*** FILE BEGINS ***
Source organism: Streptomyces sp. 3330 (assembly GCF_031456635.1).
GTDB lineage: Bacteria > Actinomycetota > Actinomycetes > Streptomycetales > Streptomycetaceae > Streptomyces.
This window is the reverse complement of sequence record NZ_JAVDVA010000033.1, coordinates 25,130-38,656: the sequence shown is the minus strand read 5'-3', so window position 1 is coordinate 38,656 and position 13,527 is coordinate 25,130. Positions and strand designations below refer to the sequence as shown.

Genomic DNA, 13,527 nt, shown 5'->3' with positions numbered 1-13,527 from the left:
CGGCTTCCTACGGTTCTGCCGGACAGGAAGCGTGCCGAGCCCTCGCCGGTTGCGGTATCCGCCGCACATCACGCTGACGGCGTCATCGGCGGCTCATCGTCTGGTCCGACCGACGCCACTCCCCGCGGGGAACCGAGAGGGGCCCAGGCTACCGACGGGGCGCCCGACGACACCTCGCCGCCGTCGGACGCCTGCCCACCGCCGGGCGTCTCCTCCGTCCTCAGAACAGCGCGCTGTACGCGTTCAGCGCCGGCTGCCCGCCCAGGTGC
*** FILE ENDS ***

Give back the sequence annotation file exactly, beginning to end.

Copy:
Source organism: Streptomyces sp. 3330 (assembly GCF_031456635.1).
GTDB lineage: Bacteria > Actinomycetota > Actinomycetes > Streptomycetales > Streptomycetaceae > Streptomyces.
This window is the reverse complement of sequence record NZ_JAVDVA010000033.1, coordinates 25,130-38,656: the sequence shown is the minus strand read 5'-3', so window position 1 is coordinate 38,656 and position 13,527 is coordinate 25,130. Positions and strand designations below refer to the sequence as shown.

Genomic DNA, 13,527 nt, shown 5'->3' with positions numbered 1-13,527 from the left:
CGGCTTCCTACGGTTCTGCCGGACAGGAAGCGTGCCGAGCCCTCGCCGGTTGCGGTATCCGCCGCACATCACGCTGACGGCGTCATCGGCGGCTCATCGTCTGGTCCGACCGACGCCACTCCCCGCGGGGAACCGAGAGGGGCCCAGGCTACCGACGGGGCGCCCGACGACACCTCGCCGCCGTCGGACGCCTGCCCACCGCCGGGCGTCTCCTCCGTCCTCAGAACAGCGCGCTGTACGCGTTCAGCGCCGGCTGCCCGCCCAGGTGC